The role of public space systems on urban transformation: a review on lisbon south bank regeneration process

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Many urban regeneration processes, today, use public space as the main ground to implement urban transformation policies – economic, social, cultural, etc. – and deliver valued benefits. Recent discussions about public space relevance in contemporary urban dynamics – privatization, gentrification, etc. – are also a reflection of its role, not just as political or institutional terms, but acknowledging itself as an “urban value” (P. Brandão, 2005; Portas, 1999). These initiatives include from central and historic cores to former industrial areas, from large waterfronts to small scale projects for local communities, which encompass several urban dimensions, dynamics and stakeholders. As urban areas grow, other typologies of public space arise – as transport interchange, shopping centres, waterfronts, theme parks, etc. (P. Brandão & Remesar, 2004) where categories of public-private-collective are mixed together, in a wide range of activities and urban settings. Public space’s traditional purpose (meeting and making social connections) is often colonized by trends of leisure, consumption, movement or marketing. As urban areas spread, public space may lose its central role of structuring and anchoring urban activities. Does this mean a possible crises or disbelief on public space role in the urban process? Or a need for a new approach?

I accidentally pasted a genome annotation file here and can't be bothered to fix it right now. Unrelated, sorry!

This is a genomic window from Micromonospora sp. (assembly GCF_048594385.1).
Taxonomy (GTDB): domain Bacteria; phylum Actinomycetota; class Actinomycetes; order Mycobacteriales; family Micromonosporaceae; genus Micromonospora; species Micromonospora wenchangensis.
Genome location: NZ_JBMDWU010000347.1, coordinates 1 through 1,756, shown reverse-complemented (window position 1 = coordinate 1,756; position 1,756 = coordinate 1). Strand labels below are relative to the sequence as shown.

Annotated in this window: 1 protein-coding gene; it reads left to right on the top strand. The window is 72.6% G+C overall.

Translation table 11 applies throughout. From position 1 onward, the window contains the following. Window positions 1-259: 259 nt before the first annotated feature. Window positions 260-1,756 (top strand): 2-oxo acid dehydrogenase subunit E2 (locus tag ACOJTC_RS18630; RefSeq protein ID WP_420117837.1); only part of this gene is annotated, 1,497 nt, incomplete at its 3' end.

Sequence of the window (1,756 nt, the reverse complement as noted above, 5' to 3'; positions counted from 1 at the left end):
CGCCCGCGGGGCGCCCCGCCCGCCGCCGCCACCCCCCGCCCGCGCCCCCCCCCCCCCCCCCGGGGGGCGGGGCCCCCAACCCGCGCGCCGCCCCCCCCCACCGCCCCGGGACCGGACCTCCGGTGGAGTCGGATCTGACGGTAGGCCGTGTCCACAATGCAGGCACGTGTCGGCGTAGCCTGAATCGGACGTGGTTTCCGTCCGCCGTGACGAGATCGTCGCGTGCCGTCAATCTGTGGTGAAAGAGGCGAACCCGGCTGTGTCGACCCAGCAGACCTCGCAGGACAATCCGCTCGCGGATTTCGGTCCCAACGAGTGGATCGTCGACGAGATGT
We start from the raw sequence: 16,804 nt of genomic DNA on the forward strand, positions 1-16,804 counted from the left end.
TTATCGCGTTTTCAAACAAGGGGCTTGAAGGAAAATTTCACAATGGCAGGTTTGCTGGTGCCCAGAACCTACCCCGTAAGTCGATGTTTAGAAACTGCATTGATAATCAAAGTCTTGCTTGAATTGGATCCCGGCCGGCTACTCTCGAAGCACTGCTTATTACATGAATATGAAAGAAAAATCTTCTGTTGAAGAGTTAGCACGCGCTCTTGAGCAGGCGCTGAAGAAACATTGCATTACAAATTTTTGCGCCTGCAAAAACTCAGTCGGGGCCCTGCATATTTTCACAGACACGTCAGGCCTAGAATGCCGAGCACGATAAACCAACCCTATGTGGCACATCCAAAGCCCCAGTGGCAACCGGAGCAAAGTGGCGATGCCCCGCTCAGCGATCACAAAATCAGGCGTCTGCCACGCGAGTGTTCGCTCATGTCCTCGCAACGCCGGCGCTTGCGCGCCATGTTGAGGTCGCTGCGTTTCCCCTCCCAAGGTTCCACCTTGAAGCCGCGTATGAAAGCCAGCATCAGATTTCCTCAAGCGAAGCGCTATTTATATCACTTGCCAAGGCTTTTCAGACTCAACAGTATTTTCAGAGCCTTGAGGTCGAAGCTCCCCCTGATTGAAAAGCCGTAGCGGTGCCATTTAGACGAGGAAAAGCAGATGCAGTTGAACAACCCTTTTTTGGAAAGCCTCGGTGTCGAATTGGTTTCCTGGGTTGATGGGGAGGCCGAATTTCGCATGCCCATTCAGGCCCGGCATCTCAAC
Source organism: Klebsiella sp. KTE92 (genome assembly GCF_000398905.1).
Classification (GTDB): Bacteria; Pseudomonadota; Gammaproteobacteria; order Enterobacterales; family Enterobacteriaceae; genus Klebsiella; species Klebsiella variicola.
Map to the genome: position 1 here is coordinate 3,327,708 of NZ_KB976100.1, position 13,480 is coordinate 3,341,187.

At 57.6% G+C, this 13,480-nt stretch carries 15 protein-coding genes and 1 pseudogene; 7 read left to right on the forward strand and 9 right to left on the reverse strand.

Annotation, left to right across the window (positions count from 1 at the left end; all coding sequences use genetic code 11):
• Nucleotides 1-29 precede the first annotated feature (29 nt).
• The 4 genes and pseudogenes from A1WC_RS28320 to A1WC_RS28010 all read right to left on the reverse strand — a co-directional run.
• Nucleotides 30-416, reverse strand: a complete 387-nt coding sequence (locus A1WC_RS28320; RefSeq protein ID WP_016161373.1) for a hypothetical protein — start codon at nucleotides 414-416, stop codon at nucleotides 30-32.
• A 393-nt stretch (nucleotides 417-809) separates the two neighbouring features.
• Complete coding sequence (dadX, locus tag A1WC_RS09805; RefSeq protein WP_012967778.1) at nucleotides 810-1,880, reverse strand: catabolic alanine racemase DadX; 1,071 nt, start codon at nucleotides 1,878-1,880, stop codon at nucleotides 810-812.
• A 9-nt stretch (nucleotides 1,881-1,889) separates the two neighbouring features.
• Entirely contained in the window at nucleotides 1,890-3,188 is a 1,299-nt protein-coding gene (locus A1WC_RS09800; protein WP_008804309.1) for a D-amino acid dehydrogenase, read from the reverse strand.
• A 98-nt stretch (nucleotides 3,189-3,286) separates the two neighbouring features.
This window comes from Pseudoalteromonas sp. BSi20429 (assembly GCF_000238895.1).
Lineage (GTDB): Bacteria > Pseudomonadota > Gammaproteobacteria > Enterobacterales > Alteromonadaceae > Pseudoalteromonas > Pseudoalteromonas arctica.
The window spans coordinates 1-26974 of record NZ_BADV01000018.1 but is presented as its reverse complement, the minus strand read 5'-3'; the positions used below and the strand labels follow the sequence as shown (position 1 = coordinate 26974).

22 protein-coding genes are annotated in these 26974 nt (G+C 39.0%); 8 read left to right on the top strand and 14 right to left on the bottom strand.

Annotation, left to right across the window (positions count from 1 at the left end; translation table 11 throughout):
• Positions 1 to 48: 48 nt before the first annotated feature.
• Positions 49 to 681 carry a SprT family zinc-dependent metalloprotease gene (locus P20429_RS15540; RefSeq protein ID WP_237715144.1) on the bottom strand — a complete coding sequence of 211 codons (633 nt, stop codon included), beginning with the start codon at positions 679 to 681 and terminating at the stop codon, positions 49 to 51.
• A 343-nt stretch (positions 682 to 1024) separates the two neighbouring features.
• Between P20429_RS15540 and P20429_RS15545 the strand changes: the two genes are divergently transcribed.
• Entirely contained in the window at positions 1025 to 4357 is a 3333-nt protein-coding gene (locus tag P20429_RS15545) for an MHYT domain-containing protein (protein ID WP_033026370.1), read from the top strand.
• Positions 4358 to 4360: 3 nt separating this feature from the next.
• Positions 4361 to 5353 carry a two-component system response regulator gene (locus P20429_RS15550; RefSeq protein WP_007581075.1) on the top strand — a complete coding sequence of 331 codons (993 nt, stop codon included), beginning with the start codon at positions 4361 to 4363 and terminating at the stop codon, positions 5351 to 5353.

Book of proceedings: Annual AESOP Congress, Spaces of Dialog for Places of Dignity, Lisbon, 11-14th July, 2017
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